"Even though it is a virus that has a proof reading mechanism, it has a kind of way of jumping genes and reading different sections differently so the idea that recombinance will arise is something that we should be expecting."
Dr Gagandeep Kang, Virologist

"We've seen it with the common cold coronavirus as well. We are seeing it with SARS-CoV-2,"she adds.

Dr Kang goes on to reiterate that new sequencing data will tell us that there are variants. What matters is the consequence of that variation."

The question is what is the behaviour of the variant going to be like?

"Quite frankly, from everything I've heard about XE, I'm not too excited about it at this time," she says.


Fully Vaccinated? Rest Easy

Another question that repeatedly comes up with each new variant is, does it infect people who have already been vaccinated?

To this, Dr Kang says, "All the omicron subvariants infect people who have been vaccinated."

Explaining this further, she adds, "this seems to be because Omicron is behaving biologically very different from other variants. It is infecting a different part of the respiratory tract, and it's causing a much milder disease and has a shorter incubation period."

"But, the higher rates of infection have not translated into higher cases of severe illnesses and deaths."
Dr Gagandeep Kang, Virologist

Moreover, she echoes what many health experts are saying, that the population in India also has the advantage of 'hybrid immunity' on their side.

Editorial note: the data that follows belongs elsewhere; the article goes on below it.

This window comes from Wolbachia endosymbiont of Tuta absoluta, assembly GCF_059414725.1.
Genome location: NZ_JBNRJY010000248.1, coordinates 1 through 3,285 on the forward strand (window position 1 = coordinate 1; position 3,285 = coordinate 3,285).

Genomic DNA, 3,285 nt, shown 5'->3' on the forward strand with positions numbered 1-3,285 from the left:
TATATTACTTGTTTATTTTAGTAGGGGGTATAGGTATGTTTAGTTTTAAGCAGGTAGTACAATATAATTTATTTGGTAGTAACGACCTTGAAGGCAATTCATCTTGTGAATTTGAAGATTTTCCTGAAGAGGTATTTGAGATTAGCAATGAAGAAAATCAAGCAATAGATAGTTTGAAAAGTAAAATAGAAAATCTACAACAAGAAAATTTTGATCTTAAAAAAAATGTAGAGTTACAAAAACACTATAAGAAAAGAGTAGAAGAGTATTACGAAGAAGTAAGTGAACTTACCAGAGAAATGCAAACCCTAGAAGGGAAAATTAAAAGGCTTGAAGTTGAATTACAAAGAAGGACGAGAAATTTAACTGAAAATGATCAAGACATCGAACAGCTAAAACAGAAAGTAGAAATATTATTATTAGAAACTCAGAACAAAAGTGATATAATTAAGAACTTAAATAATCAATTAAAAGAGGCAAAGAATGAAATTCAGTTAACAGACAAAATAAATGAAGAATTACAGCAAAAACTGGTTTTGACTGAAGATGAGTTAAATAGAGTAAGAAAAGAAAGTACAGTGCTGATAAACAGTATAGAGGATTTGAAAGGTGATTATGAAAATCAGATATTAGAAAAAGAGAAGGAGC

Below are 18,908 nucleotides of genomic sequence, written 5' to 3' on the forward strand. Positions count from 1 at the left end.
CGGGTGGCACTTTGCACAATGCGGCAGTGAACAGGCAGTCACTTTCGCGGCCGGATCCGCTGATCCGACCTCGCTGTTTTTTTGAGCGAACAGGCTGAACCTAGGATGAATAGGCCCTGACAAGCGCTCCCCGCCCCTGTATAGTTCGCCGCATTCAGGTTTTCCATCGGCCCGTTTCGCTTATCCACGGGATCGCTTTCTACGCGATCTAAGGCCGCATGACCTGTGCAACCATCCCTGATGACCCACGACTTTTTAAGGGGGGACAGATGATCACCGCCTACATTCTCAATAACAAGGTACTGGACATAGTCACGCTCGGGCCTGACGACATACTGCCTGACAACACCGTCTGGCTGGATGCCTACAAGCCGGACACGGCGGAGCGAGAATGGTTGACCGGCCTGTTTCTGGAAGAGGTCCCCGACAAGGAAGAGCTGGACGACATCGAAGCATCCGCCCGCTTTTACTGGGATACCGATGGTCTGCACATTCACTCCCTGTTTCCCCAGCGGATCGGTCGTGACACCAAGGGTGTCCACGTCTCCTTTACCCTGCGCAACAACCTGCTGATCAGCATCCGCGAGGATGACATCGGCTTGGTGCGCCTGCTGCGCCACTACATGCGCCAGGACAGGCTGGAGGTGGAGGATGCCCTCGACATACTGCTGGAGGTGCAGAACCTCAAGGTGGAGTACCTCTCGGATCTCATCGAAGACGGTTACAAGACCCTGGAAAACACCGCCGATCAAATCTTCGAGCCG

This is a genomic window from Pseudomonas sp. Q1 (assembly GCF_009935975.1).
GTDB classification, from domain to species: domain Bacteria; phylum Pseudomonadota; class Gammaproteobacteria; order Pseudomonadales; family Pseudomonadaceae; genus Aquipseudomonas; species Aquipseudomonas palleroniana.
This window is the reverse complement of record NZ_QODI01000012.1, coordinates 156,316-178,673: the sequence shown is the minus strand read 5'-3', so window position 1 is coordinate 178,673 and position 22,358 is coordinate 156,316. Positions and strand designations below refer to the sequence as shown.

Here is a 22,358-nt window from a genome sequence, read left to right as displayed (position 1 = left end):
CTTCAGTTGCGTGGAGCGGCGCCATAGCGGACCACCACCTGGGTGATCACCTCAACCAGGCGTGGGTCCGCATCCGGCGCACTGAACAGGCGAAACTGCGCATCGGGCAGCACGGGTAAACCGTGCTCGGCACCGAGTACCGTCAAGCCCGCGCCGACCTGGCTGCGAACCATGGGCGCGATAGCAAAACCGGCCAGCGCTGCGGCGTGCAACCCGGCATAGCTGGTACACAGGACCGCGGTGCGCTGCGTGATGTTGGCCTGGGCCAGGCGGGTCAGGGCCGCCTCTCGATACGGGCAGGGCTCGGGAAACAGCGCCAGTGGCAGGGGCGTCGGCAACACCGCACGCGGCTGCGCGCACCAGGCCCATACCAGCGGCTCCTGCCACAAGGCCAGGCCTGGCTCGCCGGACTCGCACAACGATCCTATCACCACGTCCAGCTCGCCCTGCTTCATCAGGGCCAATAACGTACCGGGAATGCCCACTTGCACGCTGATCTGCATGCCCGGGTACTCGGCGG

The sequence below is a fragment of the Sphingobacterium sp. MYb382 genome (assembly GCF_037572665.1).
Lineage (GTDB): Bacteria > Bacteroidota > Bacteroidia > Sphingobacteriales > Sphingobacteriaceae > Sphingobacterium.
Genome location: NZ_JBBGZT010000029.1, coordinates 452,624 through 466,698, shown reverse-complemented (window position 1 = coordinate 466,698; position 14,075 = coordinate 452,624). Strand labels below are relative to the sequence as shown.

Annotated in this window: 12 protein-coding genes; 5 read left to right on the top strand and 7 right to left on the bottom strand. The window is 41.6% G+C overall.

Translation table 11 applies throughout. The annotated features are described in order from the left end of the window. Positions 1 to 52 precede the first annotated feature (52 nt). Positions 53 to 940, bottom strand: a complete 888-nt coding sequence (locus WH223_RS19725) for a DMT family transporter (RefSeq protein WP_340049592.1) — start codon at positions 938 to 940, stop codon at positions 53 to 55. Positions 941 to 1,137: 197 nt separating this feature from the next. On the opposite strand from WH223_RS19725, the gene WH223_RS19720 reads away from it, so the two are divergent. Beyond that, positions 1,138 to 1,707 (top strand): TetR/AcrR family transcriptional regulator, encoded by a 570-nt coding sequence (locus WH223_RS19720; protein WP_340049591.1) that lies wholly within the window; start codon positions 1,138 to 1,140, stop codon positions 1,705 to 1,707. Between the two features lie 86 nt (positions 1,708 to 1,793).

The fact that India had such high rates of infection in the previous waves turned out to be a double-edged sword, many experts have reiterated. "The biggest advantage we have was that such a large part of our population was infected, so we really have hybrid immunity in spades,"Dr Kang says.

In contrast, speaking of the situation in China, she adds, "They didn't see the kind of cases many other countries saw earlier."

However, to get a clearer picture of this, India needs to generate more granular data, particularly, according to Dr Kang, real world data of hospitalisations in vaccinated and unvaccinated individuals.


More Data Means More Clarity

Speaking during a panel discussion at the launch of the Johns Hopkins Gupta-Klinsky India Institute on 7 April, Dr Kang brought up the need for better communication between systems of data collection.

"You want to be able to link the sequenced data (International and Indian) with the clinical information. When was the sample collected? Was there a cluster of cases going on there? Then you can understand the consequence of that sequence,"she tells FIT.

"XE spreads 10 percent faster than Omicron. If you don't have a humungous database, you're not going to be able to pick up that 10 percent. For example, in India would we have even been able to say that XE spreads 10 percent faster? We couldn't. Could the US have done it? Maybe,"she says.

"It's only because the UK has such strong sequencing information, that they were very quickly able to tell us that this spreads at 10 percent faster."
Dr Gagandeep Kang, Virologist

"The sequence in isolation only tells you that this is a variant that is related to another variant of a virus."